Just as gains in the speed of transportation made just-in-time a reality for the automotive industry in the 1970s, the data center industry’s transformation may be driven today by recent technology advances and supplemented with an overall recognition in the industry that the old way of powering and cooling data centers will no longer be ignored by the public nor economically advantageous for companies. These recent advances include:

  • The rise of readily available modular data center components, including Uninterruptible Power Supplies (UPSs), cooling and power distribution systems. These components are the infrastructure that can efficiently and reliably power and cool expensive computing equipment. Prior to the availability of modular components, data centers were almost always custom-built, and because of this, they were almost always overprovisioned to accommodate future growth or spikes in demand.
  • The rise of standardized components in the data center, especially related to data center infrastructure. Part of the success of just-in-time was a recognition that relying on trusted suppliers to manufacture parts, so that the automaker could focus on its core competency of manufacturing the automobile, would actually bring about more reliable and better-performing products. Data center infrastructure is much the same — custom-built systems come with custom problems that take man-hours and money to fix. Standardized components are time-tested to be effective, reliable and predictable, with flaws having been driven out in the manufacturing and testing/validation process.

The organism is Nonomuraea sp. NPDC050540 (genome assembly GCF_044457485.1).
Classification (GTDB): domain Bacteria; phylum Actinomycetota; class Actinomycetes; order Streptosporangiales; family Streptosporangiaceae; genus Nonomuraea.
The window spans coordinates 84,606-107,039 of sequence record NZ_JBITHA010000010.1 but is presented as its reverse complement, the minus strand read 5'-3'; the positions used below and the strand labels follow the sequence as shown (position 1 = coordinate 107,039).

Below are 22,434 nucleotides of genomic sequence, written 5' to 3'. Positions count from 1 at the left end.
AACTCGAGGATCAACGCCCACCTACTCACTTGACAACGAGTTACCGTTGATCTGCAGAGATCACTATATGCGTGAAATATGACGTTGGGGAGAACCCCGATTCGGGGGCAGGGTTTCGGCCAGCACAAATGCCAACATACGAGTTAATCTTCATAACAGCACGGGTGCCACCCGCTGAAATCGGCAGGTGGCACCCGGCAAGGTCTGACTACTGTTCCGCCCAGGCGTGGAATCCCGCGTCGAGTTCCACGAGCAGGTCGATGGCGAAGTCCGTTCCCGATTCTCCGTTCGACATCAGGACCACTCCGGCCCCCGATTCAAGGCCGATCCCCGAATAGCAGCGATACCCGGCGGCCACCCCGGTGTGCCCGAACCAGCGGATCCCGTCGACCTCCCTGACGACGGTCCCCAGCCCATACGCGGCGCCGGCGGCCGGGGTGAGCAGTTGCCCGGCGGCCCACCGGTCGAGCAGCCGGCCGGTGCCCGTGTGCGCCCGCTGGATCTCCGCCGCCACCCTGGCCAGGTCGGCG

• The availability of monitoring software that provides visibility into energy usage in the data center. The just-in-time system relies upon signals that would tell managers what the rate of demand for parts was, so that production could be scheduled accordingly. Similarly, advances in data center software and analytics today provide that kind of intelligence for data center managers by monitoring equipment usage and helping to plan for future needs through benchmarking, indicating in advance when capacity may need to be increased.

Standardization is the key to consistency in the data center, while modularity is the key to flexibility. Both characteristics are needed to respond effectively to changes in the IT environment that result from changing business needs. Modular components are pre-engineered and “plug and play,” so that they can evolve with a changing data center’s design over time. Because they are scalable, changeable, portable and swappable, they confer a speed of installation that is akin to the flexibility that most car owners get today when they need to replace or repair auto parts.